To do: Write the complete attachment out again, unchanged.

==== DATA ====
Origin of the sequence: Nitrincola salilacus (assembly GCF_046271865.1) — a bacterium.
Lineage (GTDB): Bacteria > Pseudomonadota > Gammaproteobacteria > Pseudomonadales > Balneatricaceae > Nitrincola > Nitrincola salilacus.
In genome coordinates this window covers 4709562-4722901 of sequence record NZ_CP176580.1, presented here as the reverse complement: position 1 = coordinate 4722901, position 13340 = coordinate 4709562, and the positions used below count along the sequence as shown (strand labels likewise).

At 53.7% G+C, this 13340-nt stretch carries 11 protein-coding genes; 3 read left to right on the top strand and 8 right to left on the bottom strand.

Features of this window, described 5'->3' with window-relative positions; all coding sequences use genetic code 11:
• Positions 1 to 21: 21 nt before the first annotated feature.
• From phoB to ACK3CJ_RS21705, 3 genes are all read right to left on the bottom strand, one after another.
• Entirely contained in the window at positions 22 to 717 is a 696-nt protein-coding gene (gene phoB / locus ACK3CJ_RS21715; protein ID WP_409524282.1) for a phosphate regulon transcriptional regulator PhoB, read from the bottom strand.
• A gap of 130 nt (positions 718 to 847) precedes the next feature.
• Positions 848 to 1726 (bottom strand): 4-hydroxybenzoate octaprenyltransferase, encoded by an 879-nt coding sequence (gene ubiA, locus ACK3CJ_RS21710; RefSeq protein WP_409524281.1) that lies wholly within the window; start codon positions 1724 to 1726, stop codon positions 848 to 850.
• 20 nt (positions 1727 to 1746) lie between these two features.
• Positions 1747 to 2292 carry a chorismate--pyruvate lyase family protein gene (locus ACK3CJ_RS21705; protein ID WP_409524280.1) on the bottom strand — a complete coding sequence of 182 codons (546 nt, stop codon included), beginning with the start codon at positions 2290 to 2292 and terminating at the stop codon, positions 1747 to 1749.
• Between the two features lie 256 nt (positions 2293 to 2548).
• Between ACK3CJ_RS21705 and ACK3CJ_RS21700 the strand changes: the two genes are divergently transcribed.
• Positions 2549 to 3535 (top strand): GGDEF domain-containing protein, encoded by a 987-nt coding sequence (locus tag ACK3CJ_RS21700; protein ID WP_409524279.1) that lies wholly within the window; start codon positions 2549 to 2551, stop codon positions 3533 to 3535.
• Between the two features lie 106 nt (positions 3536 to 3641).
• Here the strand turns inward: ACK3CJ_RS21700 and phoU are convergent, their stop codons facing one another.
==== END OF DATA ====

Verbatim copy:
Origin of the sequence: Nitrincola salilacus (assembly GCF_046271865.1) — a bacterium.
Lineage (GTDB): Bacteria > Pseudomonadota > Gammaproteobacteria > Pseudomonadales > Balneatricaceae > Nitrincola > Nitrincola salilacus.
In genome coordinates this window covers 4709562-4722901 of sequence record NZ_CP176580.1, presented here as the reverse complement: position 1 = coordinate 4722901, position 13340 = coordinate 4709562, and the positions used below count along the sequence as shown (strand labels likewise).

At 53.7% G+C, this 13340-nt stretch carries 11 protein-coding genes; 3 read left to right on the top strand and 8 right to left on the bottom strand.

Features of this window, described 5'->3' with window-relative positions; all coding sequences use genetic code 11:
• Positions 1 to 21: 21 nt before the first annotated feature.
• From phoB to ACK3CJ_RS21705, 3 genes are all read right to left on the bottom strand, one after another.
• Entirely contained in the window at positions 22 to 717 is a 696-nt protein-coding gene (gene phoB / locus ACK3CJ_RS21715; protein ID WP_409524282.1) for a phosphate regulon transcriptional regulator PhoB, read from the bottom strand.
• A gap of 130 nt (positions 718 to 847) precedes the next feature.
• Positions 848 to 1726 (bottom strand): 4-hydroxybenzoate octaprenyltransferase, encoded by an 879-nt coding sequence (gene ubiA, locus ACK3CJ_RS21710; RefSeq protein WP_409524281.1) that lies wholly within the window; start codon positions 1724 to 1726, stop codon positions 848 to 850.
• 20 nt (positions 1727 to 1746) lie between these two features.
• Positions 1747 to 2292 carry a chorismate--pyruvate lyase family protein gene (locus ACK3CJ_RS21705; protein ID WP_409524280.1) on the bottom strand — a complete coding sequence of 182 codons (546 nt, stop codon included), beginning with the start codon at positions 2290 to 2292 and terminating at the stop codon, positions 1747 to 1749.
• Between the two features lie 256 nt (positions 2293 to 2548).
• Between ACK3CJ_RS21705 and ACK3CJ_RS21700 the strand changes: the two genes are divergently transcribed.
• Positions 2549 to 3535 (top strand): GGDEF domain-containing protein, encoded by a 987-nt coding sequence (locus tag ACK3CJ_RS21700; protein ID WP_409524279.1) that lies wholly within the window; start codon positions 2549 to 2551, stop codon positions 3533 to 3535.
• Between the two features lie 106 nt (positions 3536 to 3641).
• Here the strand turns inward: ACK3CJ_RS21700 and phoU are convergent, their stop codons facing one another.